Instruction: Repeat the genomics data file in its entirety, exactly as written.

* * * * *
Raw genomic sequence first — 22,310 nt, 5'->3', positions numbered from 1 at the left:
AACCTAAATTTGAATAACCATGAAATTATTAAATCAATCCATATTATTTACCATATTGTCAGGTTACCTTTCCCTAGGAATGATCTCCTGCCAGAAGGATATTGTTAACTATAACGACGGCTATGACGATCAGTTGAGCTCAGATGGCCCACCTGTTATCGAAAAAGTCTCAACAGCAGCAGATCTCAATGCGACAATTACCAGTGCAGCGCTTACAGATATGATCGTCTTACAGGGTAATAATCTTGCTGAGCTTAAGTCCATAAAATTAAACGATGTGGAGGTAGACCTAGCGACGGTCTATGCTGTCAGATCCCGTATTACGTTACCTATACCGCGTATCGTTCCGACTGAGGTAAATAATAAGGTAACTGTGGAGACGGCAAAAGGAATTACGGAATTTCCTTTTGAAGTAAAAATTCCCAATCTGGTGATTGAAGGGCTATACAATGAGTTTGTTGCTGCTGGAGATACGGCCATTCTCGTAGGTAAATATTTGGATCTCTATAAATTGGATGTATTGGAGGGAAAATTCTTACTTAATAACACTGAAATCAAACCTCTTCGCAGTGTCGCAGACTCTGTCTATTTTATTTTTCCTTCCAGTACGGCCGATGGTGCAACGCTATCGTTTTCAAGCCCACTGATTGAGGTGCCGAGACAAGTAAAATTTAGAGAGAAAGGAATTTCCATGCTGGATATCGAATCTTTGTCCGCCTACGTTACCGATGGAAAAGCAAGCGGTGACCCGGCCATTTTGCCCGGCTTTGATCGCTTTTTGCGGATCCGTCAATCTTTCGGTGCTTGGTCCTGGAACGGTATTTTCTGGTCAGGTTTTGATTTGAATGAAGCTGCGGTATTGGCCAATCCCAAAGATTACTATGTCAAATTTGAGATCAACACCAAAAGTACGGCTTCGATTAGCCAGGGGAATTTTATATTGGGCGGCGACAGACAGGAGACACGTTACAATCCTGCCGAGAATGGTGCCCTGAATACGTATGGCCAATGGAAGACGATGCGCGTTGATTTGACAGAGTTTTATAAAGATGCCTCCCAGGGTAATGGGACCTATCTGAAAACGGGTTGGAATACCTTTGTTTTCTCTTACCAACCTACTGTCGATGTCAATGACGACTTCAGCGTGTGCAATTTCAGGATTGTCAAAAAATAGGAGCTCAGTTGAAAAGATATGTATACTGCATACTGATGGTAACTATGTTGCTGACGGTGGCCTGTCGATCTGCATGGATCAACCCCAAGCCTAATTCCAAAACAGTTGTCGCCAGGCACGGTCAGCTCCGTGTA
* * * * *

Raw genomic sequence first — 22,310 nt, 5'->3', positions numbered from 1 at the left:
AACCTAAATTTGAATAACCATGAAATTATTAAATCAATCCATATTATTTACCATATTGTCAGGTTACCTTTCCCTAGGAATGATCTCCTGCCAGAAGGATATTGTTAACTATAACGACGGCTATGACGATCAGTTGAGCTCAGATGGCCCACCTGTTATCGAAAAAGTCTCAACAGCAGCAGATCTCAATGCGACAATTACCAGTGCAGCGCTTACAGATATGATCGTCTTACAGGGTAATAATCTTGCTGAGCTTAAGTCCATAAAATTAAACGATGTGGAGGTAGACCTAGCGACGGTCTATGCTGTCAGATCCCGTATTACGTTACCTATACCGCGTATCGTTCCGACTGAGGTAAATAATAAGGTAACTGTGGAGACGGCAAAAGGAATTACGGAATTTCCTTTTGAAGTAAAAATTCCCAATCTGGTGATTGAAGGGCTATACAATGAGTTTGTTGCTGCTGGAGATACGGCCATTCTCGTAGGTAAATATTTGGATCTCTATAAATTGGATGTATTGGAGGGAAAATTCTTACTTAATAACACTGAAATCAAACCTCTTCGCAGTGTCGCAGACTCTGTCTATTTTATTTTTCCTTCCAGTACGGCCGATGGTGCAACGCTATCGTTTTCAAGCCCACTGATTGAGGTGCCGAGACAAGTAAAATTTAGAGAGAAAGGAATTTCCATGCTGGATATCGAATCTTTGTCCGCCTACGTTACCGATGGAAAAGCAAGCGGTGACCCGGCCATTTTGCCCGGCTTTGATCGCTTTTTGCGGATCCGTCAATCTTTCGGTGCTTGGTCCTGGAACGGTATTTTCTGGTCAGGTTTTGATTTGAATGAAGCTGCGGTATTGGCCAATCCCAAAGATTACTATGTCAAATTTGAGATCAACACCAAAAGTACGGCTTCGATTAGCCAGGGGAATTTTATATTGGGCGGCGACAGACAGGAGACACGTTACAATCCTGCCGAGAATGGTGCCCTGAATACGTATGGCCAATGGAAGACGATGCGCGTTGATTTGACAGAGTTTTATAAAGATGCCTCCCAGGGTAATGGGACCTATCTGAAAACGGGTTGGAATACCTTTGTTTTCTCTTACCAACCTACTGTCGATGTCAATGACGACTTCAGCGTGTGCAATTTCAGGATTGTCAAAAAATAGGAGCTCAGTTGAAAAGATATGTATACTGCATACTGATGGTAACTATGTTGCTGACGGTGGCCTGTCGATCTGCATGGATCAACCCCAAGCCTAATTCCAAAACAGTTGTCGCCAGGCACGGTCAGCTCCGTGTA